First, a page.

Jarrar understands, like Tookie, the ways that prison can serve as an educational foundation for its inmates who are trapped inside. While Tookie devours the books that a former teacher sends her while in prison, Jarrar writes in a letter smuggled out of prison, to be read at the Palestine Writes Festival in 2020,  that “books constitute the foundation of life in prison.” The challenge she says, for her and fellow prisoners, becomes how to “transform our detention into a state of a ‘cultural revolution’ through reading, education and literary discussions.” She continues:

“Although physically we are held captive behind fences and bars,” Jarrar writes, our souls remain free and are soaring in the skies of Palestine and the world.” Attesting to the community of imprisoned women that is tied, too, to world-wide liberation struggles, she adds that “we work to establish and consolidate human values and strive to obtain social and economic liberation that bind the free people of the world together.”

The characters in Louise Erdrich’s novel share with Khalida Jarrar not only the recognition of the transformative power of the written word but also the ways that literature crosses borders in ways that unite people in a common anti-colonial struggle.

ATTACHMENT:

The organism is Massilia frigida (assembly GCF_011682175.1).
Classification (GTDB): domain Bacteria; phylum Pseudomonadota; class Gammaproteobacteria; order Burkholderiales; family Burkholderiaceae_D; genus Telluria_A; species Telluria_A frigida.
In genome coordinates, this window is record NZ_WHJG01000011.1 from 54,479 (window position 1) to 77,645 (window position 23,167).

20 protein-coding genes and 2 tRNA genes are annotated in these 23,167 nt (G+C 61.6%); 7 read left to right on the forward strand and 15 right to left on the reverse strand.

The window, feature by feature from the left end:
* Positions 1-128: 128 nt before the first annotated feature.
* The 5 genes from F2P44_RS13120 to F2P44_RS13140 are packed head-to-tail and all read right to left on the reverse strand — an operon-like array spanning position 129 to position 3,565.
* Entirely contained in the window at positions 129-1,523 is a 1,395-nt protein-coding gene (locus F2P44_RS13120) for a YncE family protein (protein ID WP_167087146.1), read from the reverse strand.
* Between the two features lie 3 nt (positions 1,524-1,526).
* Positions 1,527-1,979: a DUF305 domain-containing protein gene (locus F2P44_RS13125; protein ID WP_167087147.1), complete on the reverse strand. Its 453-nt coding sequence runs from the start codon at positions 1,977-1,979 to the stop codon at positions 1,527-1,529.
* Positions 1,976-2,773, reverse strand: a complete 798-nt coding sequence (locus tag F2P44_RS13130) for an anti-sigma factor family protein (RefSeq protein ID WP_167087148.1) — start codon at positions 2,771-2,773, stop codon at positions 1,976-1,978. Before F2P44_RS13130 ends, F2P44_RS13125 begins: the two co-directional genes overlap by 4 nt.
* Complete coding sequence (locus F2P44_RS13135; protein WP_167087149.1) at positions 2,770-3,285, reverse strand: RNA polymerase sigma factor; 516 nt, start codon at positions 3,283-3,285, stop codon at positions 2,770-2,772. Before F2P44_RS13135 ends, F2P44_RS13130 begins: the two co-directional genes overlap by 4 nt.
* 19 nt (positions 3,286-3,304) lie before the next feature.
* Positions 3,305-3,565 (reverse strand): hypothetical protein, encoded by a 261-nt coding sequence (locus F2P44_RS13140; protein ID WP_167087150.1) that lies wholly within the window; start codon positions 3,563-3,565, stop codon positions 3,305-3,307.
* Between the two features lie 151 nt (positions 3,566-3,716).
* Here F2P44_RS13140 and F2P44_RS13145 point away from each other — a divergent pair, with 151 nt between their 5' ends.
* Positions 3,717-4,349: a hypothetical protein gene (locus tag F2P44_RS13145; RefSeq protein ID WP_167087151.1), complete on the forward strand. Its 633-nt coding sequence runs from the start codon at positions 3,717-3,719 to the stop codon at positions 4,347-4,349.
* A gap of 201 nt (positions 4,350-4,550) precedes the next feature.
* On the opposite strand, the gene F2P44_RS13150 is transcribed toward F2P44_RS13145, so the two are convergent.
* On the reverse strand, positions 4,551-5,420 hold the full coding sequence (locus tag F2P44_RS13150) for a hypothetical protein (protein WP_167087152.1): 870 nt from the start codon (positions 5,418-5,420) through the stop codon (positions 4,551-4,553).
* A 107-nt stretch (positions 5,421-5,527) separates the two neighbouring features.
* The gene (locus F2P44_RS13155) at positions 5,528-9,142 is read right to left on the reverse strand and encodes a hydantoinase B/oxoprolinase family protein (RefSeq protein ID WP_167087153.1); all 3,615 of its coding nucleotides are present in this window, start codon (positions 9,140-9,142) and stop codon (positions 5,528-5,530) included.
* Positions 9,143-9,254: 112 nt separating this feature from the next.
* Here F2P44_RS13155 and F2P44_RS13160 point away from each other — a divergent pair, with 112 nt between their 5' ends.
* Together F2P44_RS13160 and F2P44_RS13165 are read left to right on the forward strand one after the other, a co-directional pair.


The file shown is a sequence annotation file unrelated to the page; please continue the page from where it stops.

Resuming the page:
– Benay Blend earned her doctorate in American Studies from the University of New Mexico. Her scholarly works include Douglas Vakoch and Sam Mickey, Eds. (2017), “’Neither Homeland Nor Exile are Words’: ‘Situated Knowledge’ in the Works of Palestinian and Native American Writers”. She contributed this article to The Palestine Chronicle.

– Benay Blend earned her doctorate in American Studies from the University of New Mexico. Her scholarly works include Douglas Vakoch and Sam Mickey, Eds. (2017), “’Neither Homeland Nor Exile are Words’: ‘Situated Knowledge’ in the Works of Palestinian and Native American Writers”. She contributed this article to The Palestine Chronicle.